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Many military radars interfere with open source satellite imagery when they're turned on. A new tool lets anyone monitor when and where these radars are deployed. This repository contains the source code for this tool.

A Tour of the Bellingcat Radar Interference Tracker

Below is a screenshot of the tool in use with five labeled components, each of which we will look at individually. In this example, the tool is centered on a MIM-104 Patriot PAC-2 missile defense system stationed in Dammam, Saudi Arabia. The imagery displayed is an aggregate images taken in January, 2022.

  1. The dot at the center of the screen indicates the location at which Radio Frequency Interference (RFI) is being measured. Users can measure RFI at any location by simply clicking on the map at the point they wish to investigate.

  2. The graph on the left shows historical Radio Frequency Interference (RFI) at the location of the blue point in the center of the map. The red and blue stripes on the map correspond to the large spikes in this graph, which generally indicate the presence of a military radar or another source of C-band interference. In this example, we can see that this radar was turned on at some point in mid-2021. Hovering over the graph will display the date that the imagery was captured, and clicking on the graph will load imagery from that period. Users can download the graph by clicking on the button

  3. This line indicates the date and level of aggregation (year, month, day) of the imagery being displayed.

  4. The dropdown menu allows users to aggregate satellite imagery at three levels; Aggregating by year is time consuming, but useful for dragnet monitoring. If a radar is detected at any point in a given year, it will be visible in this layer. Aggregating by month or day is much quicker, and useful if you’ve already found a radar and want to investigate it further. The opacity of the radar layer can be toggled with the slider on the right.

  5. To visit the locations of known radars, select one of the locations from this dropdown menu.

How it works

While most satellite imagery is optical, meaning it captures sunlight reflected by the earth’s surface, Synthetic Aperture Radar (SAR) satellites such as Sentinel-1 work by emitting pulses of radio waves and measuring how much of the signal is reflected back. This is similar to the way a bat uses sonar to “see” in the dark: by emitting calls and listening to echoes.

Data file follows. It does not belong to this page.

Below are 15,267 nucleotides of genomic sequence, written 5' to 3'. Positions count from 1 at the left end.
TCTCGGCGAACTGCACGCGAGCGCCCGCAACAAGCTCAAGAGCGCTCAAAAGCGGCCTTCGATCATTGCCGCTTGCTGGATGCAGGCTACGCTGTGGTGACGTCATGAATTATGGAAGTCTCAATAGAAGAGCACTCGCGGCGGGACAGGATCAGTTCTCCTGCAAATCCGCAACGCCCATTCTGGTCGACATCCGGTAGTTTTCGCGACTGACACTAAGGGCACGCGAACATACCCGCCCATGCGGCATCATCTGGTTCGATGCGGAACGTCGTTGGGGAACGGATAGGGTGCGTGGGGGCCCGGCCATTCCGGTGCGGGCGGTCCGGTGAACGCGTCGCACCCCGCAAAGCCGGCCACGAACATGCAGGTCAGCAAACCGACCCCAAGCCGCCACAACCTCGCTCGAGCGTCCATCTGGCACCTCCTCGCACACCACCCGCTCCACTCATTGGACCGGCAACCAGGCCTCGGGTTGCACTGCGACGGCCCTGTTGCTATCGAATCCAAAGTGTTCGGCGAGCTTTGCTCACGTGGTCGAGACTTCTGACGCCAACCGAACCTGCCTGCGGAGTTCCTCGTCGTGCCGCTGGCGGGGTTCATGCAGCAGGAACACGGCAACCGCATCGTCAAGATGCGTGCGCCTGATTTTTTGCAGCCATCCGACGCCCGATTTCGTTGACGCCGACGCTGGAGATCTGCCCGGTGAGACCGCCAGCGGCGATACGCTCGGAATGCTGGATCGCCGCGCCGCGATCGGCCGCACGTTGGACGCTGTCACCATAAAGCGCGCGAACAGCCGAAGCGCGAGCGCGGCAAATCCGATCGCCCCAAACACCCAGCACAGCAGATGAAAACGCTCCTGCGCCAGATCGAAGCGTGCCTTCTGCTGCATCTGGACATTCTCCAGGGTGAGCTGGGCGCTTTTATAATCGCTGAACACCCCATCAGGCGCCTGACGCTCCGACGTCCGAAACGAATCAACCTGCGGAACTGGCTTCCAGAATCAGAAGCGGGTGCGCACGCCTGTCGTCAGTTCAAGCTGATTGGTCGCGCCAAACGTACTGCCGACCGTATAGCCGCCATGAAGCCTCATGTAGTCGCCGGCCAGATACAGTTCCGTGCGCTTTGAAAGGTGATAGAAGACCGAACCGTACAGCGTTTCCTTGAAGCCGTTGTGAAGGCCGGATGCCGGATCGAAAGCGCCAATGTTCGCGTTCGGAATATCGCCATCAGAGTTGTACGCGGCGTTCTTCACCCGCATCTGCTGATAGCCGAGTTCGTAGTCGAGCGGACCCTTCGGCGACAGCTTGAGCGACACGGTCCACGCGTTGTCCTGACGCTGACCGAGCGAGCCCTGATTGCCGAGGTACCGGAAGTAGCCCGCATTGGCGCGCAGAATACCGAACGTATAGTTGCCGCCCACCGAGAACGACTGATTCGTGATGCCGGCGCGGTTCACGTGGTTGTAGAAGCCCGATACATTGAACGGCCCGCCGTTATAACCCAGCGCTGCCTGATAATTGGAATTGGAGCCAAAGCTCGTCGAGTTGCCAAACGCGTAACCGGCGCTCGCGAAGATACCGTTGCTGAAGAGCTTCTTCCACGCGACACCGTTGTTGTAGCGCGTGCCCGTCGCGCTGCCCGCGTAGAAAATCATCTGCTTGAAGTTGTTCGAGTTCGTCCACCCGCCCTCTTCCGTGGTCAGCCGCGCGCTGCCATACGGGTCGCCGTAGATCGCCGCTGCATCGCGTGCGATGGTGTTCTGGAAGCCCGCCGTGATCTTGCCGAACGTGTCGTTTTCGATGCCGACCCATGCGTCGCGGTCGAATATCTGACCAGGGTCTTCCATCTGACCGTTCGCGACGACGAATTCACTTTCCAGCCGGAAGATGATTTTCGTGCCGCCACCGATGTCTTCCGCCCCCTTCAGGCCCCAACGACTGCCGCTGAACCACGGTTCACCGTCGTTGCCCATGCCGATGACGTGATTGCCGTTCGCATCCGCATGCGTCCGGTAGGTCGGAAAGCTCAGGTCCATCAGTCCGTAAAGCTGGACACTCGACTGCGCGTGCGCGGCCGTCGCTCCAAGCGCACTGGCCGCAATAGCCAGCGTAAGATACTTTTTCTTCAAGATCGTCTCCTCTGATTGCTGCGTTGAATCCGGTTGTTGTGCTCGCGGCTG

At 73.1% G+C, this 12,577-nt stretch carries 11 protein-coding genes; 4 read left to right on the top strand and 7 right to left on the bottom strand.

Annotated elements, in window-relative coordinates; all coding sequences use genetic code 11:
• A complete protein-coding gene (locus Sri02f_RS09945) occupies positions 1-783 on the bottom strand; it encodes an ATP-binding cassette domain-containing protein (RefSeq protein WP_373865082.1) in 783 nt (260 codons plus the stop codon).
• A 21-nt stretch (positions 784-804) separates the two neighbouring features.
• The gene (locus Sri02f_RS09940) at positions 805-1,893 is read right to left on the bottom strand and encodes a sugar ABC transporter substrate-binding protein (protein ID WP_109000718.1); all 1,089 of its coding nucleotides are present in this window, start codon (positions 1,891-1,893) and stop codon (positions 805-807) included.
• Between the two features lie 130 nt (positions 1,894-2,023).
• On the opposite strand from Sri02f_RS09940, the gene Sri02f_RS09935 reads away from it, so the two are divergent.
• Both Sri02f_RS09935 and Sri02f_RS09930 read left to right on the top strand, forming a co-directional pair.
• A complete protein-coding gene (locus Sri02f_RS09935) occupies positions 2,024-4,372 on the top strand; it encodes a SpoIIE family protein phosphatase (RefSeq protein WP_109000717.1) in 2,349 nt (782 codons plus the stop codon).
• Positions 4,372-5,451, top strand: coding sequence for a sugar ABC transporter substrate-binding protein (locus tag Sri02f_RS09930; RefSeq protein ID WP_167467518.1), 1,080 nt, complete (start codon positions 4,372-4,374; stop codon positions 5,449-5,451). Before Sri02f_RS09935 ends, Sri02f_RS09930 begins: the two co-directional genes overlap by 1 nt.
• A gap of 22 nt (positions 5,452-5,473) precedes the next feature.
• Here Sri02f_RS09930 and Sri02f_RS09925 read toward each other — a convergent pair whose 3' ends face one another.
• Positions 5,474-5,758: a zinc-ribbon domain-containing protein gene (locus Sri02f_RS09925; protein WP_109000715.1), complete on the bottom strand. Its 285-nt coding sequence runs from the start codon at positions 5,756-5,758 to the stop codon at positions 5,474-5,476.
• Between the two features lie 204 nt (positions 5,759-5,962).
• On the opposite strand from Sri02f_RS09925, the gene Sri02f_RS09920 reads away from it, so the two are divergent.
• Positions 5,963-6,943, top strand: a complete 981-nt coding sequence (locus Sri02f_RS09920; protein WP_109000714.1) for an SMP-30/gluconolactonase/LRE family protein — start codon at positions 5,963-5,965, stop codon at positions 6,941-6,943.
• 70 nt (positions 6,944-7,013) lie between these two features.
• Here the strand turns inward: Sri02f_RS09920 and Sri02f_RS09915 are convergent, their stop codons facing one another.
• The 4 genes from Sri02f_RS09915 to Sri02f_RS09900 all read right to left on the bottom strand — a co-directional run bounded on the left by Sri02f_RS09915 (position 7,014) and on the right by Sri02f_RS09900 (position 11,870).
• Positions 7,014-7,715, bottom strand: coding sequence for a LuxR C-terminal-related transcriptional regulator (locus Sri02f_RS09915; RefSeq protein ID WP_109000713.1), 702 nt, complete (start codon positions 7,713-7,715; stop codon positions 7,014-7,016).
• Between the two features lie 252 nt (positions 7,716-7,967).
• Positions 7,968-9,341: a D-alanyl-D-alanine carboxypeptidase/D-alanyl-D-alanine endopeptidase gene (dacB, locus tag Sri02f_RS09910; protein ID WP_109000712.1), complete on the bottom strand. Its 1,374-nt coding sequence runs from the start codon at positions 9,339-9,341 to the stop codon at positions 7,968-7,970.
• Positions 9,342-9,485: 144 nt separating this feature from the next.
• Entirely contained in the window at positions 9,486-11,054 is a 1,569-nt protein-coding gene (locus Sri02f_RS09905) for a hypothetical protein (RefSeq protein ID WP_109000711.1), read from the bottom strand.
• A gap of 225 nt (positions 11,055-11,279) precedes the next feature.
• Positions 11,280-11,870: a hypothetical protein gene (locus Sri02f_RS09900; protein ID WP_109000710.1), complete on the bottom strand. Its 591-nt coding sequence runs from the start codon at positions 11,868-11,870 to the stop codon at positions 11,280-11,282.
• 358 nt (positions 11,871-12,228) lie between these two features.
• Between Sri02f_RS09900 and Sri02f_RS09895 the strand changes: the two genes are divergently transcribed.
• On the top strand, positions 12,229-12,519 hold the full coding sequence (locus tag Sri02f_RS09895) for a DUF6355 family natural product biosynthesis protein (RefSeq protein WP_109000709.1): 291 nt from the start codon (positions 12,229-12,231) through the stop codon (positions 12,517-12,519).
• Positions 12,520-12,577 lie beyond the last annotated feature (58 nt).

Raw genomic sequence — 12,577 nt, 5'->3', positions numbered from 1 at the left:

Coincidentally, the radars on some missile defence batteries and other military radars operate using frequencies in the NATO G-band (4,000 to 6,000 Gigahertz) which overlaps with the civilian C-band (4,000, to 8,000 Gigahertz), commonly used by open source SAR satellites.

In the simplest terms, this means that when the radar on the likes of a Patriot battery is turned on, Sentinel-1 picks up both the echo from its own pulse of radio waves, as well as a powerful blast of radio waves from the ground-based radar. This shows up as a stripe of interference perpendicular to the orbital path of the satellite:

Sentinel-1 works by illuminating a 250 kilometre (km) long and 5km wide swath of land below the satellite with a pulse of C-band radio waves. If a powerful ground-based radar creates interference, the entire 250-by-5 km swath in which it is located will be affected, creating a bright stripe in the image.

Other military radars that operate on the same C-band frequency include naval radars such as the Japanese FCS-3, the Chinese Type-381 and the Russian S-400 Surface to Air Missile system. All should be detectable when switched on and in view of Sentinel-1.

How to find a military radar

in order to monitor a large area for the presence of ground-based radars in the past seven years, follow these steps:

  1. Navigate to your area of interest by dragging the map and zooming in or out.

  2. Where it says “Display imagery aggregated by”, select “Year” from the dropdown menu.

  3. Click on a random date in each year to load data from that entire year

    • For example, clicking on June 10th, 2018 will load a composite image for all of 2018.
    • Repeat this for each year.
  4. If you spot interference, click on it to reveal the dates that the signal is detected.

  5. Zoom to the interference stripe and gradually decrease opacity to find the source of the interference using the high resolution satellite basemap.

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